What does the Earth sound like? In Stations, musician Stuart Hyatt teams up with PRINTtEXT to invite poets, composers, and scientists to answer this question. What begins as a grand science experiment quickly transforms into a lyrical duet with the enchanted ground beneath us.
Hyatt and Enrique Ramirez begin the text with examinations of a whole-Earth sensorium. The text then branches out in three directions—Invocation, Reverie, and Rhapsody—before reconverging in Quieting.
In Invocation, Hanna Benn transcribes a leitmotif of her vocal duets with the planet, while Ashon Crawley opens up the landscape with a hymn. Next, Gustavo Valdivia dispatches a vibrant precolonial tectonic report from the Andes. In Reverie, Paige Lewis unfolds a quantum fantasia atop pixelated spectrograms. In Rhapsody, Joan Naviyuk Kane, Kashina, and Ishmael Angaluuk Hope explore sensory (and extrasensory) terrains to make sense of topographies both familiar and strange. In Quieting, Anaïs Duplan and Laraaji listen to what’s newly audible—unearthed harmonies, fresh dissonances—when the planet slows. Finally, Debi Kilb and a consortium of seismologists offer a postlude foundation built on sciences, both hard and soft.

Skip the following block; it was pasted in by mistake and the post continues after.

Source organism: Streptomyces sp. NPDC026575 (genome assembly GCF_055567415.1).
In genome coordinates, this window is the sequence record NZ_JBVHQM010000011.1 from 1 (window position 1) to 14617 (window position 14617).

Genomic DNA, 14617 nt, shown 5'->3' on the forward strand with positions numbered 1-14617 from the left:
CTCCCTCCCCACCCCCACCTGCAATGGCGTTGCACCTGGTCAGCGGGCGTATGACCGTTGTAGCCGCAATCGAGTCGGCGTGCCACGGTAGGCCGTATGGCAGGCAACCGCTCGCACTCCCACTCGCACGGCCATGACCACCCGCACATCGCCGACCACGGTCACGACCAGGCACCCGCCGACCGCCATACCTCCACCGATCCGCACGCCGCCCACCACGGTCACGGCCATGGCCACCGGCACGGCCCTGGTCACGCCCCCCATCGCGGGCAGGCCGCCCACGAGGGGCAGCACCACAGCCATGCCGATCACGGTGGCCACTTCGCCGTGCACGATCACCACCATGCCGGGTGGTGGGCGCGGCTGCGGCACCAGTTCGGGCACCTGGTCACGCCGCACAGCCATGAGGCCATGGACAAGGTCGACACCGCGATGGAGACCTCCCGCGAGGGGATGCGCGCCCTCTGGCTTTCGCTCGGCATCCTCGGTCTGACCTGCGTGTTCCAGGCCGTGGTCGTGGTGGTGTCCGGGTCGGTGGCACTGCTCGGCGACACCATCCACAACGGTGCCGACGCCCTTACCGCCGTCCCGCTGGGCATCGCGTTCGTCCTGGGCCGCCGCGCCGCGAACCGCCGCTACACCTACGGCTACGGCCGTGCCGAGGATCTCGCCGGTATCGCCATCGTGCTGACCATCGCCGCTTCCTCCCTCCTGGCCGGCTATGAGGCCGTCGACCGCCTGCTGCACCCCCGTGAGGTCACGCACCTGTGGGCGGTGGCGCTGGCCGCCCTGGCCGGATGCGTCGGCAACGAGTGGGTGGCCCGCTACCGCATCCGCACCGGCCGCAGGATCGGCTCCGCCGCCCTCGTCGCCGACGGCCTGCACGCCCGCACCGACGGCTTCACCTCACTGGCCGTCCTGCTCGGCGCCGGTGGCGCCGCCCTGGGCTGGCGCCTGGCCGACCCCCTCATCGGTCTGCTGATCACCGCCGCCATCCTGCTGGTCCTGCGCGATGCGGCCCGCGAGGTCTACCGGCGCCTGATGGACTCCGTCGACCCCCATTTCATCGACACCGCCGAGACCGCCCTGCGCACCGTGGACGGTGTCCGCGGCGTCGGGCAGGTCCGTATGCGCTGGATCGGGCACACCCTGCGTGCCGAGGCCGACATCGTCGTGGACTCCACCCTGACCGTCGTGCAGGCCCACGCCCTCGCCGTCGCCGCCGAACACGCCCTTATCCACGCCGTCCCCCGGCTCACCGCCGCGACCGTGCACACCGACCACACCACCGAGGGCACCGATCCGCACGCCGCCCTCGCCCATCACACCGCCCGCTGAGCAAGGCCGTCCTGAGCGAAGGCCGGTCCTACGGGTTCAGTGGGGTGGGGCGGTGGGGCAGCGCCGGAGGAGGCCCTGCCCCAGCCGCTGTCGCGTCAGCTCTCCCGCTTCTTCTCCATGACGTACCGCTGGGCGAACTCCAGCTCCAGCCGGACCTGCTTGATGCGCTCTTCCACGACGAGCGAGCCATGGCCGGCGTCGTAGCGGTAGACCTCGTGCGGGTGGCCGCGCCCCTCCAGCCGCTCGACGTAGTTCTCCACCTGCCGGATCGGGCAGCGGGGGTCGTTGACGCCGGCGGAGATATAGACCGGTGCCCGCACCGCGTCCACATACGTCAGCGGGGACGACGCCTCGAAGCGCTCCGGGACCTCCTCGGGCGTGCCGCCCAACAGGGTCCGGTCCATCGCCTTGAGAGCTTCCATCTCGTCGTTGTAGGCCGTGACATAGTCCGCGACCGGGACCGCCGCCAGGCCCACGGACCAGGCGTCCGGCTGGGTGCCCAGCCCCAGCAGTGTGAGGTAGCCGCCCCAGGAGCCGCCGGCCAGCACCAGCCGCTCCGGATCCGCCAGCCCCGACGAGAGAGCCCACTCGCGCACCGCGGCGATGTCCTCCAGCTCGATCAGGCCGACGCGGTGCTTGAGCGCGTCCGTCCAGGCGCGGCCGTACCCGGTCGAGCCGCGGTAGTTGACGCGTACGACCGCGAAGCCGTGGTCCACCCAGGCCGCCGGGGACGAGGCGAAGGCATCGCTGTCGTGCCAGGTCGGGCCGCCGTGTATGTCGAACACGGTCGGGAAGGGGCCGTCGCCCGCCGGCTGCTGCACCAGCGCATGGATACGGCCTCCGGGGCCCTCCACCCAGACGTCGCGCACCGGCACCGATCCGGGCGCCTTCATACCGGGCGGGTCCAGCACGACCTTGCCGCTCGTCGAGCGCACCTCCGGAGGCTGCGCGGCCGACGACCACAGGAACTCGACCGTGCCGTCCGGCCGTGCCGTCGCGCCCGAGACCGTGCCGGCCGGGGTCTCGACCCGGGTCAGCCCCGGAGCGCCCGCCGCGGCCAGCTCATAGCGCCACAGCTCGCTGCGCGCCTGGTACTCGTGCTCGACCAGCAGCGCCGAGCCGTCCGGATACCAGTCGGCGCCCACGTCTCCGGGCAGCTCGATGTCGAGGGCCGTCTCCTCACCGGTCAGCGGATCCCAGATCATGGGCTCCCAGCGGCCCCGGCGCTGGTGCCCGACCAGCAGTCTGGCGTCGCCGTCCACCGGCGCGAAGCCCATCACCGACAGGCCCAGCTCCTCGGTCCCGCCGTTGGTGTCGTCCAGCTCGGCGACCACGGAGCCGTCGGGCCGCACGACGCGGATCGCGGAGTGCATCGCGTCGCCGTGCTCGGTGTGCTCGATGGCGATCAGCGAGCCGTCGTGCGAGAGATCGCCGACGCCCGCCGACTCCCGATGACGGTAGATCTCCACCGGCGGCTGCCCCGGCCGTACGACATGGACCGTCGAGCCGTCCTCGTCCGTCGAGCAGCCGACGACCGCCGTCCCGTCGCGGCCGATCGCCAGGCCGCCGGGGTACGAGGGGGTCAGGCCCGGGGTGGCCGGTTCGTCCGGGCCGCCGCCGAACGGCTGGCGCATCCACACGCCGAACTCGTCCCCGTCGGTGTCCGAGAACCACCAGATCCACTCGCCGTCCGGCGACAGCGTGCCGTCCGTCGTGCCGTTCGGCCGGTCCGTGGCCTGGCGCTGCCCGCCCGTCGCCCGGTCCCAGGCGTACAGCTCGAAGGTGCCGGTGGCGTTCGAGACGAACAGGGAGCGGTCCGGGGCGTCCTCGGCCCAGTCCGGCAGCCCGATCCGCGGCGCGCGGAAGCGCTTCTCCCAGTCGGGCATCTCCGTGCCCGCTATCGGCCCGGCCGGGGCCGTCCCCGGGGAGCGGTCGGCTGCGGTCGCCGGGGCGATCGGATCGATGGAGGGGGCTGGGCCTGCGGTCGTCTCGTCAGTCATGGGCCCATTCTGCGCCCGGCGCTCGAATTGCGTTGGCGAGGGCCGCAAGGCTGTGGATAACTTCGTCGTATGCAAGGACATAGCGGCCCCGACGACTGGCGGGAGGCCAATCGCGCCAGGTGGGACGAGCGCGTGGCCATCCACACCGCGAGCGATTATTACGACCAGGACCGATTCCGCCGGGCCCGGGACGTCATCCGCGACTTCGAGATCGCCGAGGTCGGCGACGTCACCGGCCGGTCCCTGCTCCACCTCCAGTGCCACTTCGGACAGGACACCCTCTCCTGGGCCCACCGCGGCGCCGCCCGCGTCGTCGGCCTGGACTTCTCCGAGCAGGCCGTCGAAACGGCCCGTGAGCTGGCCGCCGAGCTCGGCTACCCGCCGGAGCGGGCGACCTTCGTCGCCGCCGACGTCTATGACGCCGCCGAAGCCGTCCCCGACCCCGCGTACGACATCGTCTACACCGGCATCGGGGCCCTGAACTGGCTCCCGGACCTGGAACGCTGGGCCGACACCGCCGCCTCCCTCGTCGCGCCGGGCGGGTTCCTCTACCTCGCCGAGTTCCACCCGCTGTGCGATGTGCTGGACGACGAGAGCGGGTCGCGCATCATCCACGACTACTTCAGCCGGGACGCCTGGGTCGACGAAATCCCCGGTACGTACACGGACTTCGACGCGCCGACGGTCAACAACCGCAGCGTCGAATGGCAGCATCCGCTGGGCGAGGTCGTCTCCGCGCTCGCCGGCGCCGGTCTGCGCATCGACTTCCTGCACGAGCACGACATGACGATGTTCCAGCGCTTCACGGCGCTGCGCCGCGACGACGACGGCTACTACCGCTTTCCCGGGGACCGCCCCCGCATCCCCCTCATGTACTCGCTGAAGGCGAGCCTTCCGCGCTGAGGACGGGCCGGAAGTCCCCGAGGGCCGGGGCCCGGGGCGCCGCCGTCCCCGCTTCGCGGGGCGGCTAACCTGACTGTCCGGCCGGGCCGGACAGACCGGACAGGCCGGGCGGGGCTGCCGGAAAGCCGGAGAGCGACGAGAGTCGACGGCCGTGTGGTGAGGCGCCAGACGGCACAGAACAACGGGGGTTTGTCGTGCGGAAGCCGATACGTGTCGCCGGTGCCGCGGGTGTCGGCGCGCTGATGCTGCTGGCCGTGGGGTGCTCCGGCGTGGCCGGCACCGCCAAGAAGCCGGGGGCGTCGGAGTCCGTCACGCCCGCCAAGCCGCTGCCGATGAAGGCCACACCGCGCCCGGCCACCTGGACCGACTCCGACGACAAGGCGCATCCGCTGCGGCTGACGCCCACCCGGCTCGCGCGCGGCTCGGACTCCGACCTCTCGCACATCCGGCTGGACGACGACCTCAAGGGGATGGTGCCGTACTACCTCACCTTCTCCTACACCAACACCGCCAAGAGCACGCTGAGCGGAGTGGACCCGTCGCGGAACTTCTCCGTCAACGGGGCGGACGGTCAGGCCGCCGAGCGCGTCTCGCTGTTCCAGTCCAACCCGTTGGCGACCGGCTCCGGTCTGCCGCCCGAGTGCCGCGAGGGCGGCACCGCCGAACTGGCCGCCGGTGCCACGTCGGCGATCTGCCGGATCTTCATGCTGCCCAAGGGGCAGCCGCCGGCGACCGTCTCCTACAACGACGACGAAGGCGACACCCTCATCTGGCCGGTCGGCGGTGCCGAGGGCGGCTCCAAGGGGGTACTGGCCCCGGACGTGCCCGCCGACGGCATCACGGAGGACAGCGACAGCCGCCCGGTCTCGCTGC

Stations: Listening to the Deep Earth brings together multiple voices and polyphonic ways of knowing, encouraging the reader to listen more closely to the magical sounds of our planet.
Richly illustrated in full colour, each hardbound book contains a unique download card for the accompanying Field Works album, featuring an all-star ensemble of vocalists and instrumentalists: Hanna Benn, Janie Cowan, Masayoshi Fujita, Stuart Hyatt, Laraaji, Qasim Naqvi, and Brad Weber. There are also ten bonus remixes by Deantoni Parks, Green-House, Olga Wojciechowska, Afrodeutsche, Nathan Fake, Ben Chatwin, Sophia Loizou, Amulets, Penelope Trappes, and Alva Noto.